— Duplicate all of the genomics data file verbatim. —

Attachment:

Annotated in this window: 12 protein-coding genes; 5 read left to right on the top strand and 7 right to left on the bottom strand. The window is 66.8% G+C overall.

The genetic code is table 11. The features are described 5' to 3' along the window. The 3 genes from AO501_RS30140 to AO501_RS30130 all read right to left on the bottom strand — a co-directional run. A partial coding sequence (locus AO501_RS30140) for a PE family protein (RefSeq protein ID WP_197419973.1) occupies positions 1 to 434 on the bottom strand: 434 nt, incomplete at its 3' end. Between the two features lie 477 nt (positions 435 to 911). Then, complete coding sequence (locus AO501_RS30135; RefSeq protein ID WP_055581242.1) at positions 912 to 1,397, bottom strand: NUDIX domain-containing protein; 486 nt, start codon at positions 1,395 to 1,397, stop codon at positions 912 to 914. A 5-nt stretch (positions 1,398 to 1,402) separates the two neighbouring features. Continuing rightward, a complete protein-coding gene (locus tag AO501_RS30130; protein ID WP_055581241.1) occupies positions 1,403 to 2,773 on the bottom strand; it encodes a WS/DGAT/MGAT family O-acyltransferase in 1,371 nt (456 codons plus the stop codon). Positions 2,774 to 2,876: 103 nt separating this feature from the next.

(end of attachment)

Annotated in this window: 12 protein-coding genes; 5 read left to right on the top strand and 7 right to left on the bottom strand. The window is 66.8% G+C overall.

The genetic code is table 11. The features are described 5' to 3' along the window. The 3 genes from AO501_RS30140 to AO501_RS30130 all read right to left on the bottom strand — a co-directional run. A partial coding sequence (locus AO501_RS30140) for a PE family protein (RefSeq protein ID WP_197419973.1) occupies positions 1 to 434 on the bottom strand: 434 nt, incomplete at its 3' end. Between the two features lie 477 nt (positions 435 to 911). Then, complete coding sequence (locus AO501_RS30135; RefSeq protein ID WP_055581242.1) at positions 912 to 1,397, bottom strand: NUDIX domain-containing protein; 486 nt, start codon at positions 1,395 to 1,397, stop codon at positions 912 to 914. A 5-nt stretch (positions 1,398 to 1,402) separates the two neighbouring features. Continuing rightward, a complete protein-coding gene (locus tag AO501_RS30130; protein ID WP_055581241.1) occupies positions 1,403 to 2,773 on the bottom strand; it encodes a WS/DGAT/MGAT family O-acyltransferase in 1,371 nt (456 codons plus the stop codon). Positions 2,774 to 2,876: 103 nt separating this feature from the next.